Misbeliefs about non-specific low back pain and attitudes towards treatment by primary care providers in Spain: a qualitative study
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Aim: To identify misbeliefs about the origin and meaning of non-specific chronic low back pain and to examine attitudes towards treatment by primary health care providers. Design: Generic qualitative study. Methods: Ten semi-structured interviews were conducted between October and November 2016 with physicians and nurses from primary health care centres in Lleida. The interviews were transcribed and analysed using inductive thematic analysis via Atlas.ti-8 software. Results: Five themes were identified: i. beliefs about the origin and meaning of chronic low back pain, ii. psychosocial aspects of pain modulators, iii. Therapeutic exercise as a treatment for chronic low back pain, iv. biomedical attitudes of primary health care providers, and v. difficulties in the clinical approach to chronic low back pain. Conclusion: Primary health care providers have a unifactorial view of chronic low back pain and base their approach on the biomedical model. Professionals attribute chronic low back pain to structural alterations in the lumbar spine while psychosocial factors are only recognized as pain modulators. For professionals, therapeutic exercise represents a possible solution to chronic low back pain; however, they still do not prescribe it and continue to educate on postural hygiene and recommend limiting physical and/or occupational activities, as opposed to clinical practice guidelines. These findings suggest that to improve the adherence of primary health care providers to the biopsychosocial model, it may be necessary first to modify their misbeliefs about non-specific chronic low back pain by increasing their knowledge on pain neurophysiology.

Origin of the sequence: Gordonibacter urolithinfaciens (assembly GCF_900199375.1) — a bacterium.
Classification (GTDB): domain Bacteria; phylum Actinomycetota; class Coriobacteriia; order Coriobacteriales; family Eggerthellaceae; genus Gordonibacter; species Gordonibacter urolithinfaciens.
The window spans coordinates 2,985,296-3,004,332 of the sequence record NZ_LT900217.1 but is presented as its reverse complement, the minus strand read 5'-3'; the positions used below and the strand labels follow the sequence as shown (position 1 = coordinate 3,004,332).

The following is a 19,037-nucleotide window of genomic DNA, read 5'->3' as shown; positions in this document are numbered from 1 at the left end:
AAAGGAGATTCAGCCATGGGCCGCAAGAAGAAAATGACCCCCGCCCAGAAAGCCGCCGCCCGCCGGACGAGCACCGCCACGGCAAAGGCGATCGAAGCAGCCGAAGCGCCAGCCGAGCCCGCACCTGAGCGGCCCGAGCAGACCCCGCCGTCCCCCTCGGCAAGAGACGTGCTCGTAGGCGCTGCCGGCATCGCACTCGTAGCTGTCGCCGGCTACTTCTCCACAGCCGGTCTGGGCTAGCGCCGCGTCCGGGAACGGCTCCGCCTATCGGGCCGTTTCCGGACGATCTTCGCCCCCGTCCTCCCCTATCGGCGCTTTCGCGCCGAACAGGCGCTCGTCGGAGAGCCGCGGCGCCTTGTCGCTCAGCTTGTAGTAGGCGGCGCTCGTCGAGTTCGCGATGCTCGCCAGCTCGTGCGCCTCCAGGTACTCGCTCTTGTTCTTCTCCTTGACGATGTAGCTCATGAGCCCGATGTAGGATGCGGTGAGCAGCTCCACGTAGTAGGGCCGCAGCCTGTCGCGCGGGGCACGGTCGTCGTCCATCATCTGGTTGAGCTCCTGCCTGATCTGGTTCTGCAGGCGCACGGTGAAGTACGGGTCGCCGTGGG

Is part ofBMC Primary Care volume, 2022, vol. 23, núm. 9
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